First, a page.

Women who have their appendix or tonsils removed ‘MORE fertile and become pregnant faster’
- Pregnancy rates were higher in women who had these procedures
Women who have their appendix or tonsils out when they are young are more likely to get pregnant, a deep study has found.
They become pregnant more quickly than the rest of the population, it showed.
Having such an operation will not boost a woman’s fertility – but the finding will reassure women having such procedures that it won’t harm their chances of motherhood, researchers said.
They do not know why the link exists, but suspect it might be down to the behaviour of women who have these operations.
They added the findings might lead to new treatments – but advised women not to have their tonsils and appendix taken out unnecessarily.
For years, doctors have been taught having an appendix out cut a woman’s chances of conceiving.
But the new study, by scientists from the University of Dundee’s medical school, debunks this as a myth.
It examined the anonymised medical records of hundreds of thousands of women across Britain.
Women remain fertile until they are 45 and are wrongly being pushed into early IVF by private clinics, Robert Winston, Britain’s leading fertility expert, has said.
The NHS advises that women’s fertility starts to decline sharply from 35 and those planning to have a family should take this into account.
But Lord Winston, who heads the Genesis Research Trust in London, dismissed this. He said women are able to conceive until their mid-40s and suggested fertility clinics that say otherwise are doing so for financial gain.
Speaking on Good Morning Britain on Wednesday he said: ‘Actually even at the age of 40 your chances of getting pregnant spontaneously are pretty good if you keep trying, and it’s really not until you’re 45 there is a really sharp turn off.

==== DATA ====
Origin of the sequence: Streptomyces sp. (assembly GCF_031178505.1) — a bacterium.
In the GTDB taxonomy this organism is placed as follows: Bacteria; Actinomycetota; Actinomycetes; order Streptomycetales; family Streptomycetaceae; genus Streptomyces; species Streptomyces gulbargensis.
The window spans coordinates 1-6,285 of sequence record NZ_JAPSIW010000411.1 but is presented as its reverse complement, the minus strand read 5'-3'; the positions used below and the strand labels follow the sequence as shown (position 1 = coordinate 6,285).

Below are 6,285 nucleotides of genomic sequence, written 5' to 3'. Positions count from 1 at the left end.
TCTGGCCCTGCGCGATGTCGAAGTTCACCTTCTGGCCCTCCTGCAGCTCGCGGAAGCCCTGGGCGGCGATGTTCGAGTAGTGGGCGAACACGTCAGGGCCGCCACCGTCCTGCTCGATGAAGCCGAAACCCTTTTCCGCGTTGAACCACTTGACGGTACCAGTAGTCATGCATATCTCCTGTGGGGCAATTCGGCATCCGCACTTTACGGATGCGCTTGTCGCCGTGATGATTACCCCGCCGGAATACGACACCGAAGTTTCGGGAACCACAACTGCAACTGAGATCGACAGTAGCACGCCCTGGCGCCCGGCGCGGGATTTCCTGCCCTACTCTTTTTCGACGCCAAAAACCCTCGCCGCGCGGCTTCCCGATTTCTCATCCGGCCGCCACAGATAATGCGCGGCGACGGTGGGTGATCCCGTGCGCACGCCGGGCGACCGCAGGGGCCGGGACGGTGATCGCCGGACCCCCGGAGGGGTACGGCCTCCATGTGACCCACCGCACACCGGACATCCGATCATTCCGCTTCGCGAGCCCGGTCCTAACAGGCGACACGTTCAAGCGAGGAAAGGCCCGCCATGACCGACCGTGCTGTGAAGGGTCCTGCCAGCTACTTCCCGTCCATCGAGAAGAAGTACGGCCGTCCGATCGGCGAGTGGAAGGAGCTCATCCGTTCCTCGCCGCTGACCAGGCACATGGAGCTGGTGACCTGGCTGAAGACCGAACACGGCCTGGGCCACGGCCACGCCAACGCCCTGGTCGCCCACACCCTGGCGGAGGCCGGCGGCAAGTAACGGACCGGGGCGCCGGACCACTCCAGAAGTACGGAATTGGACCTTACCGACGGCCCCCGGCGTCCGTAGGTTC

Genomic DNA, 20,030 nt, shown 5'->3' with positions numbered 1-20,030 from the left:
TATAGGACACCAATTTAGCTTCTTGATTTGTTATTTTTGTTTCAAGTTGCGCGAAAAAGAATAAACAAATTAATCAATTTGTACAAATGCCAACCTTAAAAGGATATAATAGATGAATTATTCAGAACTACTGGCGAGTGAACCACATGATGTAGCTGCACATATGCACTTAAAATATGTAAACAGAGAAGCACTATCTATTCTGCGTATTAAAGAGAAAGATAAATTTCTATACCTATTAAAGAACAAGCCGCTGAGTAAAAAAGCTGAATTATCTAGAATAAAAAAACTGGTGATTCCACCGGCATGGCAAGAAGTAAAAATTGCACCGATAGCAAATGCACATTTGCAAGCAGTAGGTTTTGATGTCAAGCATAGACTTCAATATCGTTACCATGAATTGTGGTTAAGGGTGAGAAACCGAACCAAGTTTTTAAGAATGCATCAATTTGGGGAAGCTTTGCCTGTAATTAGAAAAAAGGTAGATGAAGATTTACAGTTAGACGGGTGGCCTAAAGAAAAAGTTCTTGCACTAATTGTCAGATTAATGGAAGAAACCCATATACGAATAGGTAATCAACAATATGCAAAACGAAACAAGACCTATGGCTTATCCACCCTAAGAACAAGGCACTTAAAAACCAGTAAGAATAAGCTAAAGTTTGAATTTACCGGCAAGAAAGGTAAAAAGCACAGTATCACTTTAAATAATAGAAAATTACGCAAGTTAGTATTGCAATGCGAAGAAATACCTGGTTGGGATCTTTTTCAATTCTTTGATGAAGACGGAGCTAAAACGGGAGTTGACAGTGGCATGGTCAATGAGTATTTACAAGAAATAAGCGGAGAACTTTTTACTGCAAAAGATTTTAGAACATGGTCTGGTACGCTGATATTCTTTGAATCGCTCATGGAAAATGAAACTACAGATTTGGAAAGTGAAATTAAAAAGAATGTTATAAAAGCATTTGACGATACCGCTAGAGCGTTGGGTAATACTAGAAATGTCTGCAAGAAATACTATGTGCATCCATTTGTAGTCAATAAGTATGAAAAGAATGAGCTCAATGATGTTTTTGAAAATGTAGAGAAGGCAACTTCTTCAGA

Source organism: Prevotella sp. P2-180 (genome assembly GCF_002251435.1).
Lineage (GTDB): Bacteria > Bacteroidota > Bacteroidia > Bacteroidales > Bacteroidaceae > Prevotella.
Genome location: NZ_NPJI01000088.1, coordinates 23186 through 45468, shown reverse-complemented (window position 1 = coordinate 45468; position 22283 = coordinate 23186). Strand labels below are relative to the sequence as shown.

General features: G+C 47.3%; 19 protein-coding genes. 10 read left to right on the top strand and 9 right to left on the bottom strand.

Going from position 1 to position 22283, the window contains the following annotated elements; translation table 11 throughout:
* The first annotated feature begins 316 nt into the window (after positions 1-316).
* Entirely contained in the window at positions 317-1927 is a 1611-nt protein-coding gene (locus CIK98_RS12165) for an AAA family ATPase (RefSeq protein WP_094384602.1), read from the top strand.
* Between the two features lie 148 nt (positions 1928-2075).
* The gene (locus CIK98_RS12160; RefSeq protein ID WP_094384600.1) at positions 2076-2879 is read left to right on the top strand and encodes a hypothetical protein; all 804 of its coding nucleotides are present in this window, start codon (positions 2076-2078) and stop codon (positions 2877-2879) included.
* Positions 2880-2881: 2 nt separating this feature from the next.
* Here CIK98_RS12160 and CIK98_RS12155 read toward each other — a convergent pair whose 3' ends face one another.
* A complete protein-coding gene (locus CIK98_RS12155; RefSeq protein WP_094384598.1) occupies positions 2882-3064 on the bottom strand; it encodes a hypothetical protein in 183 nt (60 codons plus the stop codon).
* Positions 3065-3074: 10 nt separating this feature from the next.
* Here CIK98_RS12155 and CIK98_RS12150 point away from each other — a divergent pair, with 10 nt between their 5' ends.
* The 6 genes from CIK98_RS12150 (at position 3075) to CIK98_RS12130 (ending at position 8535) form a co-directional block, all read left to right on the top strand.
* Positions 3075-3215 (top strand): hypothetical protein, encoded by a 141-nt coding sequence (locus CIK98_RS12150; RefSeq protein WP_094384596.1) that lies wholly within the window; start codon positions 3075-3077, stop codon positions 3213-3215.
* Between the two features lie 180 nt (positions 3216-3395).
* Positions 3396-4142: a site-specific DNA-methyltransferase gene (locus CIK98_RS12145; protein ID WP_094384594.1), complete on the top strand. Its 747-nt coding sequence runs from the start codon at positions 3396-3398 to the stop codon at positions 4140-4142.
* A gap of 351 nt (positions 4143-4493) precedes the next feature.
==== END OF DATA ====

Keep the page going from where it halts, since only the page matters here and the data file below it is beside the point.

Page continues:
They were highest among women who had both out (59.7 per cent), compared with those in the rest of the population (43.7 per cent).
And the time it took to get pregnant was also shortest among those who had both an appendectomy and tonsillectomy.
The study followed a 2012 report from the same research team which initially revealed the surprising statistics around appendectomies and pregnancy.
Mr Sami Shimi, of the University of Dundee medical school said: ‘For many years medical students were taught that appendectomy had a negative effect on fertility and young women often feared that having their appendix removed threatened their chances of later becoming pregnant.
‘Our first study produced such a surprising result – that women who had had their appendix removed actually appeared more likely to become pregnant – that we wanted to look at a wider group to establish whether this was really related to the removal of the appendix, which if left can be a cause of inflammation.
‘However, once again the results have been surprising. We have found that women who have had an appendectomy or tonsillectomy, or even more particularly both, are more likely to become pregnant, and sooner than the rest of the general population.
‘This scientifically challenges the myth of the effect of appendectomy on fertility. What we have to establish now is exactly why that is the case.’
Mr Shimi said that the findings should not be taken as a sign that women should go under the knife for an appendectomy or tonsillectomy thinking it would increase their chances of becoming pregnant.
Researchers do not know why the link between having tonsils or appendix out and fertility exists – but suspect it might be down to the behaviour of women who have these operations
He said: ‘This research does not mean that removing a normal appendix directly increases fertility.
‘It does however mean that young women who need to have their appendix removed can do so without fear of the risk on future fertility.’
Dr Li Wei, of the School of Pharmacy at University College London, added: ‘This research is of paramount interest because appendectomy and tonsillectomy are very common surgical operations, experienced by tens of thousands of people in the UK alone.
‘Although a biological cause is possible, we believe that the cause is more likely to be behavioural. We are pursuing both hypotheses with further research.’
The study was published in the Journal of Fertility and Sterility.
Experts advised women not to have an operation to get their tonsils or appendix out unnecessarily. So be very careful what you operate.